Quib.ly Team Blog

Give your kids a head start in this connected world

What we learned this week #10


For a start we learned that pre-ordering a beautiful new iPhone 5 to arrive today is no guarantee of a beautiful new iPhone 5 arriving today (SOB) but far more importantly than that, we learned ALL THIS STUFF!

It’s been a very ‘debatey’ week…

Teachers and pupil Facebook friendships aren’t clear cut

We posted a little discussion piece on both our LinkedIn group and our Facebook page, expecting a pretty unanimous response to the question: ‘Is it inappropriate for over-13s to be friends with their teachers over Facebook?’

Most people felt that it was wildly inappropriate to cross the line between personal and professional, or as one commenter on our Facebook page put it:

‘I’m quite happy for my kid’s teachers to get drunk and go skinny dipping when on their hols in Ibiza and post pictures… but I don’t think it’s appropriate for my kids to then have access to those photos.’

But some people felt it wasn’t that clear cut. What, for example, if the teacher was also a family friend, asked a member of our LinkedIn group. Or, as one of our e-safety experts suggested happens, when a pupil has set up a school-related page and then invited teachers on to it. One of our Facebook friends was even more strident and mentioned a well-liked playground assistant who had many pupils befriending her and was threatened with a disciplinary hearing if she did not shut down her profile. Our friend felt this was an outrageous punishment for popularity, that was giving into fear over common sense.

The debate is still raging (well, bubbling more than raging) and we’d love to get your input.

Why Apple’s new iOS could be good for disabled kids 

Okay, everyone’s torn the maps to shreds and this latest iteration of Apple’s operating system is not perfect, but iOS 6 has a lot of cool stuff going on and lot of it could be very helpful to children and teenagers with disabilities. Quib.ly contributor Cliff Jones gives you an overview.

Whether sexism in the gaming world affects our kids

Hell yeah, it does, says Quib.ly contributor Hayley Krischer. From bouncing body parts to cringe-worthy stereotypes,

the gaming world is not a healthy place when it comes to gender roles, and that can’t fail to rub off on children.

The gaming world is not a healthy place when it comes to gender roles, and that can’t fail to rub off on children.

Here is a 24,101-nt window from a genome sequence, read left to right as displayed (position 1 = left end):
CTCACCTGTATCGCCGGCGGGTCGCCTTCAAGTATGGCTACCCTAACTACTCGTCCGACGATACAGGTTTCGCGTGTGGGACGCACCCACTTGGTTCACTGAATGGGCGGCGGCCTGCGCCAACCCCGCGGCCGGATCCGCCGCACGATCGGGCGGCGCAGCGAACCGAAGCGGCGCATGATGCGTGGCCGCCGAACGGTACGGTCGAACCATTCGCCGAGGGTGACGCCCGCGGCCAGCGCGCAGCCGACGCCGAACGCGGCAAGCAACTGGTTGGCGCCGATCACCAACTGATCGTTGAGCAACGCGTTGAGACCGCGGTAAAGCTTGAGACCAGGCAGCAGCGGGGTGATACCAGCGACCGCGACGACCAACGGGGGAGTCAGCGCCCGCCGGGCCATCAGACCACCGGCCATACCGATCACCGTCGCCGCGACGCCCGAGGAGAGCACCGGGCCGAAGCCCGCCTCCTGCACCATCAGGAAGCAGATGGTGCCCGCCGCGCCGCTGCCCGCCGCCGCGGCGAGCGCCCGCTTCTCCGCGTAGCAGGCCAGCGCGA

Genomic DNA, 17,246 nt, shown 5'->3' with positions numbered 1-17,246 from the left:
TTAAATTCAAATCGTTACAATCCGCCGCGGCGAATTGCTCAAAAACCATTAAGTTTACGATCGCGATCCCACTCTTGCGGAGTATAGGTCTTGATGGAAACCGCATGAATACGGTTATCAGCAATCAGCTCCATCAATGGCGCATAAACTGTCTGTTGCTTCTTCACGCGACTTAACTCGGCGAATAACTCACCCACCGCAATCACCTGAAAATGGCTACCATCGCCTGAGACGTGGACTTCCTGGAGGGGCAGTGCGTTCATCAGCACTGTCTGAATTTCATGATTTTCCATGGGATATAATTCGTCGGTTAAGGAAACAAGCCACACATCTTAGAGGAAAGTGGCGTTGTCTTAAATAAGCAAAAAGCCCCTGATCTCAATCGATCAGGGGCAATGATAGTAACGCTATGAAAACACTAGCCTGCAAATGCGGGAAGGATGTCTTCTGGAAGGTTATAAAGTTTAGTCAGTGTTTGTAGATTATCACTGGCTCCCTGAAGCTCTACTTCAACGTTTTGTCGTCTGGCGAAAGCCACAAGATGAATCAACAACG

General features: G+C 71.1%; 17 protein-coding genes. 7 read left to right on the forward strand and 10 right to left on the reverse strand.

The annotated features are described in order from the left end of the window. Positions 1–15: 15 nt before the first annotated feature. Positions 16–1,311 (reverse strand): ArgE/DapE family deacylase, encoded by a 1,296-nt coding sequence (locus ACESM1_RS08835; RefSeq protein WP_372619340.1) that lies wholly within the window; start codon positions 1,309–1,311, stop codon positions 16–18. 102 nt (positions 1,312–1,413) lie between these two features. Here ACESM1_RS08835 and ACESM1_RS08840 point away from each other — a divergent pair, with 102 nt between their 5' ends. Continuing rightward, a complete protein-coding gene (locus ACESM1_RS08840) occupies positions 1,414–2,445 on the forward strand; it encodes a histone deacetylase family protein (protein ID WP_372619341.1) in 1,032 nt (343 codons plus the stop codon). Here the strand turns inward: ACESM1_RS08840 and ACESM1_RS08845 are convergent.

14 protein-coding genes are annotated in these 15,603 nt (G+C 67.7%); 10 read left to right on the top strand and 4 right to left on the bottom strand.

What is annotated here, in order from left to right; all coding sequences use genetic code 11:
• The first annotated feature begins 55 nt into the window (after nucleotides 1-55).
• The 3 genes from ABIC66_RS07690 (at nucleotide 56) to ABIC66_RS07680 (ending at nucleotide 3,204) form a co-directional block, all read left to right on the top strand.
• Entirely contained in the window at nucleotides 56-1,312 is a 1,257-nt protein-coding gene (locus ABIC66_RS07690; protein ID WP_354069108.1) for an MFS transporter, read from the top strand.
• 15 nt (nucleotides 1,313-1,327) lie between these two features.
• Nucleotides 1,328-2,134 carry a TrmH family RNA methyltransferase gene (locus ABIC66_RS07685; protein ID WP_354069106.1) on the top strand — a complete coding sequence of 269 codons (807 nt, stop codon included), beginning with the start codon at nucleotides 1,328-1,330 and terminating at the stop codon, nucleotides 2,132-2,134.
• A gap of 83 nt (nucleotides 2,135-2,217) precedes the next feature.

Female representation in video games has always been narrow at best – there’s the princess in distress, the sexy villain or the half-shirt wearing sidekick. But as technology has advanced, so have the more misogynistic factors of the games. Take, for instance ‘jiggle physics’ – the ability for a character’s breasts or other body parts to literally bounce  - in popular games. Body parts become the focus of the game instead of the strategy of the game itself.

As the mother of an eight-year-old boy, it’s impossible to write off this long-standing misogynistic behavior in the video gaming world. I can’t help but think how this kind of sexism is affecting our kids.

First, the misogynist references, though most passive, are starting to leak outside of the game. Hundreds of message boards are filled with sexist remarks against women, making it nearly impossible for women and girls to feel safe.

But this isn’t just a problem online. In August, the New York Times documented the inappropriate interactions happening outside of the game. One recent example includes that of 25-year-old Miranda Pakozdi, who was sexually harassed by her coach via webcam during a Cross Assault video game tournament and was told to take off her shirt.

While I’d like to think my son is currently experiencing the positive side of video games, it’s frightening to think of him as a teenager influenced in any way by this crudely sexist world. The answer isn’t to bash the industry – there have been numerous reports of gamers, convention organizers and bloggers showing how to help your kids deal with these messages as well as try to create a safer environment for women and girls. In the meantime, parents need to understand the effect it’s having on our children.

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